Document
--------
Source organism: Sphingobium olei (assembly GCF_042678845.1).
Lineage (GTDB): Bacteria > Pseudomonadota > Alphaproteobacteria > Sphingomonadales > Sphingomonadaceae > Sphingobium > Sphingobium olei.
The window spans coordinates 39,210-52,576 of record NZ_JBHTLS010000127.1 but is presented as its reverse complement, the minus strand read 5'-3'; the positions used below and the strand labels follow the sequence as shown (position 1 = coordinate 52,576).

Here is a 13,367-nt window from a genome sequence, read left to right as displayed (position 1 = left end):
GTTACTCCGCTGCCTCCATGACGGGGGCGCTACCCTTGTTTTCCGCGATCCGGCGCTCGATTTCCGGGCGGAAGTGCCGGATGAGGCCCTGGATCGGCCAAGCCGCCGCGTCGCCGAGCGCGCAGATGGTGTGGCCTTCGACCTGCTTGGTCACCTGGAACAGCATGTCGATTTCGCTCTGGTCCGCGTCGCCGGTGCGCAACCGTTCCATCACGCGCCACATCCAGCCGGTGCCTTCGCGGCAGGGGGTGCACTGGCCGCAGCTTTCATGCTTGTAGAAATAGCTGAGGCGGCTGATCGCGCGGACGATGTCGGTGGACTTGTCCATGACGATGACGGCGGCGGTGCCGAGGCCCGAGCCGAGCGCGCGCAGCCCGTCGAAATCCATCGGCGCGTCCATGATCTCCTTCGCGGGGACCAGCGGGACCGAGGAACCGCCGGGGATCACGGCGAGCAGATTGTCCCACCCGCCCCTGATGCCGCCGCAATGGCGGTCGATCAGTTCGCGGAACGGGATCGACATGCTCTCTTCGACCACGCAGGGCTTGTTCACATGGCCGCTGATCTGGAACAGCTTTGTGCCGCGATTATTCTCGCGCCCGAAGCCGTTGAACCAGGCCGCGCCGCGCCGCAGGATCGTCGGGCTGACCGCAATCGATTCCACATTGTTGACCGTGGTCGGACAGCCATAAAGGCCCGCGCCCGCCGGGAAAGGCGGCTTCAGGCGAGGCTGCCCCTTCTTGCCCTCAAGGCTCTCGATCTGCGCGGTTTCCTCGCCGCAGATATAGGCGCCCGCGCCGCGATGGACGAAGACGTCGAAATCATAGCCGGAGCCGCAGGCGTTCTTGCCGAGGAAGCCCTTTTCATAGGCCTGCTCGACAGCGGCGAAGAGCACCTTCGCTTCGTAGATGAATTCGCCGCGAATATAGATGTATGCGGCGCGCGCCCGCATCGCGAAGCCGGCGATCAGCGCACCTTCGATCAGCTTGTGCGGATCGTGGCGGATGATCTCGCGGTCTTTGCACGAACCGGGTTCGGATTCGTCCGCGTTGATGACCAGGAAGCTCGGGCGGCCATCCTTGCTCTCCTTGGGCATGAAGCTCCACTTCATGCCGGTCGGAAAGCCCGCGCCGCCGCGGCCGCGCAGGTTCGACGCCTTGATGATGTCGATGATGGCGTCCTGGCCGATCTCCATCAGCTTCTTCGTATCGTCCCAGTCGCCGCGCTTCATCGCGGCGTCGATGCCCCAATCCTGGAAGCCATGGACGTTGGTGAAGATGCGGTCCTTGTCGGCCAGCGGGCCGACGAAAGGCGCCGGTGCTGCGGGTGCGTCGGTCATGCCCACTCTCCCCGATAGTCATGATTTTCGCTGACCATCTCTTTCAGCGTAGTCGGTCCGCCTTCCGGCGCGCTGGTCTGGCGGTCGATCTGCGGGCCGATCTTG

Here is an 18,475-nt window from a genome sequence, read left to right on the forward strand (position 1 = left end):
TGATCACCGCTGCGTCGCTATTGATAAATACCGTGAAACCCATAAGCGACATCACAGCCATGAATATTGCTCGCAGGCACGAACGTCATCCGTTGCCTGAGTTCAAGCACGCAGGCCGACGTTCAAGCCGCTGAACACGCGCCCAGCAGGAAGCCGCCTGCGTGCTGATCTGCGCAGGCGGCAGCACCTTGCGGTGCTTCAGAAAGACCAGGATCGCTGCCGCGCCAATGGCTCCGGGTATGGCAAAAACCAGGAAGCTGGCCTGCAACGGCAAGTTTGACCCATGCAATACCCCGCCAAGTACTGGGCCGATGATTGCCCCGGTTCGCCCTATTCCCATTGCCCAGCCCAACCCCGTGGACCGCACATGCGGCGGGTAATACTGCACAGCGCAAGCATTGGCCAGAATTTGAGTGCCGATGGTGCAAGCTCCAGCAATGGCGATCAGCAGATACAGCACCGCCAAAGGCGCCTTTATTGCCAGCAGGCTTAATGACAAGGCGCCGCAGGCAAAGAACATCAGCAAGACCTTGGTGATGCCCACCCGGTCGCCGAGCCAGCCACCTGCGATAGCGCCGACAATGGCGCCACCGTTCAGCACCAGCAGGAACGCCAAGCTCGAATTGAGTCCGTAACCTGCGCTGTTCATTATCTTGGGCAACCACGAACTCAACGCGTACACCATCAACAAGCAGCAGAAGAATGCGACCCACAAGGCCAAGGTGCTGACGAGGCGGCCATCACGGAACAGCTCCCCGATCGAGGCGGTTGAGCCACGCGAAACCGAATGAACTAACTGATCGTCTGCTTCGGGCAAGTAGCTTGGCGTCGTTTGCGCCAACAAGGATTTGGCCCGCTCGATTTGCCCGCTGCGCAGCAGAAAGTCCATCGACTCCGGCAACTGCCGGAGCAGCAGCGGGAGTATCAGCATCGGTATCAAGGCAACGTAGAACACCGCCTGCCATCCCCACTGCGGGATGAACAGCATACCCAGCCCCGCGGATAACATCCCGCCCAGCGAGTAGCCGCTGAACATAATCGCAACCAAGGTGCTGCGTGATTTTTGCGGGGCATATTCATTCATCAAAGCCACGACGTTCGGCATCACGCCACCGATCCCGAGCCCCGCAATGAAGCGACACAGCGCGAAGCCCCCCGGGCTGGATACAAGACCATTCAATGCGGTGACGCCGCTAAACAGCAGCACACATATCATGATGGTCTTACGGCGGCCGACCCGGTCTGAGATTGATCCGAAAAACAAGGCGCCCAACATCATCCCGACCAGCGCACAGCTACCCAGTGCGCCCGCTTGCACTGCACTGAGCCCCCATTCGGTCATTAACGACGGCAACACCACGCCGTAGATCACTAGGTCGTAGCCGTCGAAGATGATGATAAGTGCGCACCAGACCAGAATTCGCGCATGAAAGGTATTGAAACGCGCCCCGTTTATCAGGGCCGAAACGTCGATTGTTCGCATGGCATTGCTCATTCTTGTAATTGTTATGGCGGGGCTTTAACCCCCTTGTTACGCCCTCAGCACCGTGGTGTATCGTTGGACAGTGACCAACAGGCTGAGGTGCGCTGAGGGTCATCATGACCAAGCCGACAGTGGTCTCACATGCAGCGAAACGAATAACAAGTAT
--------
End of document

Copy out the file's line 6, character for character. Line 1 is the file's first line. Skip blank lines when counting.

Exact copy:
Here is an 18,475-nt window from a genome sequence, read left to right on the forward strand (position 1 = left end):